I thought it was something completely normal, something not that relevant, that could have been overcome without difficulties. Many people I know emigrate to countries where the language spoken doesn’t even share a word with their own mother tongue. How could that possibly have been tough for me, moving to the Netherlands, a country where the language has so many common elements with my beloved Italian? Well, it turned out I was mostly wrong about it.

Read moreOn the importance of speaking the language of the country you live in

The science of Duplo: How blocks can help us understand action planning in young children.

[By: Lisanne Schröer]

Duplo or Lego blocks may have been one of your favourite toys when you were younger. A couple of blocks could create a castle, rocket or boat, with just your imagination as limit to your creations. But these fun blocks can also be very useful for research purposes. For example, Duplo construction blocks can provide us with the ideal way to investigate action planning while keeping our cute little participants entertained.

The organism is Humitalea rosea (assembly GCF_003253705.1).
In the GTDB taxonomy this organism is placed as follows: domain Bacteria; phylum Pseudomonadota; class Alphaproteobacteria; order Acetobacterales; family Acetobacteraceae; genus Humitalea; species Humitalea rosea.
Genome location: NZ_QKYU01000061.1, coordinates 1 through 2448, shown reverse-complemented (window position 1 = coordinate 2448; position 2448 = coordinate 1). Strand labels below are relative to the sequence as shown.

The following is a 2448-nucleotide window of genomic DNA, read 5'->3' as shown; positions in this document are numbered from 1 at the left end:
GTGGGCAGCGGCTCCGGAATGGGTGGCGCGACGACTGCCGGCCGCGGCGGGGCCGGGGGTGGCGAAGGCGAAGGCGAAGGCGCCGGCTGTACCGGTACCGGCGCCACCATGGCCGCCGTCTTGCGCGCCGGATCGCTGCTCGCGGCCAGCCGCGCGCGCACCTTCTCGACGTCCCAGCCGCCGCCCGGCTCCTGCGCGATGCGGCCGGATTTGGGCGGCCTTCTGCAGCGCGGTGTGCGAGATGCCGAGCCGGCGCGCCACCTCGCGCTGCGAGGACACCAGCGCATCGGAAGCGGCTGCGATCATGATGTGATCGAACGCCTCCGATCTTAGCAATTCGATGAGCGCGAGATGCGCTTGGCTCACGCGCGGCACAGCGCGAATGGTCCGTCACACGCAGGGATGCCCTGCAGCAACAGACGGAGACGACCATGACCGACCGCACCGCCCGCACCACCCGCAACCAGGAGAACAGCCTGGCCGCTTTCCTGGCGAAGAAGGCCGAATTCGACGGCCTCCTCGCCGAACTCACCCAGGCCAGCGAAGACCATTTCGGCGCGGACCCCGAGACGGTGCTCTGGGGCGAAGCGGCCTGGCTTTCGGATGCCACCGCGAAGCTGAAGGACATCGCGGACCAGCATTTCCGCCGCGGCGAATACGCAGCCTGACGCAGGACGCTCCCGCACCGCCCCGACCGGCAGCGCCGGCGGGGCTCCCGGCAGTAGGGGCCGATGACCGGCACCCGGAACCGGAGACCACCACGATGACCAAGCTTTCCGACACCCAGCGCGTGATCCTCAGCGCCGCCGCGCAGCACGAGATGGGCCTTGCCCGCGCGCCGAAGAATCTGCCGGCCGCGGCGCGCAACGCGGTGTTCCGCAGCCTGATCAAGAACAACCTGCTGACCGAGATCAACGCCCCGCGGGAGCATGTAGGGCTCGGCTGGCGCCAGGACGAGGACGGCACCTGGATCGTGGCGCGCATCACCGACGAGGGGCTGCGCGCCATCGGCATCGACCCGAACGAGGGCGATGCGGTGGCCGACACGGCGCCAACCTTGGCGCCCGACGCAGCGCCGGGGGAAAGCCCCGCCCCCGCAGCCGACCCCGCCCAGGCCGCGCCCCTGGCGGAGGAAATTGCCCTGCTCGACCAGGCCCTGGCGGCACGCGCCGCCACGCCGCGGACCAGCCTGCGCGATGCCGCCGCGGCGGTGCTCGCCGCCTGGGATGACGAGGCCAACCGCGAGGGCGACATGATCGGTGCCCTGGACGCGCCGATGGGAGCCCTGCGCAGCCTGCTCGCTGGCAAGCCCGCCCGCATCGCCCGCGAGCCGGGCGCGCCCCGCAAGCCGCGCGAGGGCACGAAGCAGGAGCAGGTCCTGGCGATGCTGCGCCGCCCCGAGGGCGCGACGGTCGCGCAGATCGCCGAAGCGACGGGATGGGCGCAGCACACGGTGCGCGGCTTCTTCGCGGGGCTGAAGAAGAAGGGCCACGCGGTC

Read moreThe science of Duplo: How blocks can help us understand action planning in young children.

The keys to a successful collaboration

[By: Julia Mermier] 

This post relates my experience of collaboration with Joanna – the MOTION PhD student from Radboud University – and what I think is essential to make a collaboration successful.

The choice of the collaborator